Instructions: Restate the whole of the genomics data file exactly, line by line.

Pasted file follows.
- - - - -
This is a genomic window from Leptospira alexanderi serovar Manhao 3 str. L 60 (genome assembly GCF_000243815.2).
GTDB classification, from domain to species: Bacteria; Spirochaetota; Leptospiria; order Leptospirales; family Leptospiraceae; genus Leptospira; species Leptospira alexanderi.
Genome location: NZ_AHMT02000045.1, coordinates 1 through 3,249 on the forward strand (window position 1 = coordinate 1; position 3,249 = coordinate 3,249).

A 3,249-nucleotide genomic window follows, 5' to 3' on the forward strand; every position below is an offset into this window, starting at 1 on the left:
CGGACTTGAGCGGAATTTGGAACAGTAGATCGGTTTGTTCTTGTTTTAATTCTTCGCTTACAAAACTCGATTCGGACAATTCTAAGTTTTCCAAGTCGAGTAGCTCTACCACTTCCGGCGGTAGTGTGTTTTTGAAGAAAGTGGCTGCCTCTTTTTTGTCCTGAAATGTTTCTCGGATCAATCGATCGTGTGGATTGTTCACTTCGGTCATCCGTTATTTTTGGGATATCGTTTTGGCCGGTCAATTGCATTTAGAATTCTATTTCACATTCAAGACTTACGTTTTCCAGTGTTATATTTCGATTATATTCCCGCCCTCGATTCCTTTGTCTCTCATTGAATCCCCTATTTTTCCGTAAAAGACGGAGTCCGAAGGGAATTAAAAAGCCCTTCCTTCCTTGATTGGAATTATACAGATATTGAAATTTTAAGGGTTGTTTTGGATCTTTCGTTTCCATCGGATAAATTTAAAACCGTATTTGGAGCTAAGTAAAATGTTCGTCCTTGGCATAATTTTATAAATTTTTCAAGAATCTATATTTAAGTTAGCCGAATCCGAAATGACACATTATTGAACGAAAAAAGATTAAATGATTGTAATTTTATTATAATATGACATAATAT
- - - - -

This is a genomic window from Leptospira alexanderi serovar Manhao 3 str. L 60 (genome assembly GCF_000243815.2).
GTDB classification, from domain to species: Bacteria; Spirochaetota; Leptospiria; order Leptospirales; family Leptospiraceae; genus Leptospira; species Leptospira alexanderi.
Genome location: NZ_AHMT02000045.1, coordinates 1 through 3,249 on the forward strand (window position 1 = coordinate 1; position 3,249 = coordinate 3,249).

A 3,249-nucleotide genomic window follows, 5' to 3' on the forward strand; every position below is an offset into this window, starting at 1 on the left:
CGGACTTGAGCGGAATTTGGAACAGTAGATCGGTTTGTTCTTGTTTTAATTCTTCGCTTACAAAACTCGATTCGGACAATTCTAAGTTTTCCAAGTCGAGTAGCTCTACCACTTCCGGCGGTAGTGTGTTTTTGAAGAAAGTGGCTGCCTCTTTTTTGTCCTGAAATGTTTCTCGGATCAATCGATCGTGTGGATTGTTCACTTCGGTCATCCGTTATTTTTGGGATATCGTTTTGGCCGGTCAATTGCATTTAGAATTCTATTTCACATTCAAGACTTACGTTTTCCAGTGTTATATTTCGATTATATTCCCGCCCTCGATTCCTTTGTCTCTCATTGAATCCCCTATTTTTCCGTAAAAGACGGAGTCCGAAGGGAATTAAAAAGCCCTTCCTTCCTTGATTGGAATTATACAGATATTGAAATTTTAAGGGTTGTTTTGGATCTTTCGTTTCCATCGGATAAATTTAAAACCGTATTTGGAGCTAAGTAAAATGTTCGTCCTTGGCATAATTTTATAAATTTTTCAAGAATCTATATTTAAGTTAGCCGAATCCGAAATGACACATTATTGAACGAAAAAAGATTAAATGATTGTAATTTTATTATAATATGACATAATAT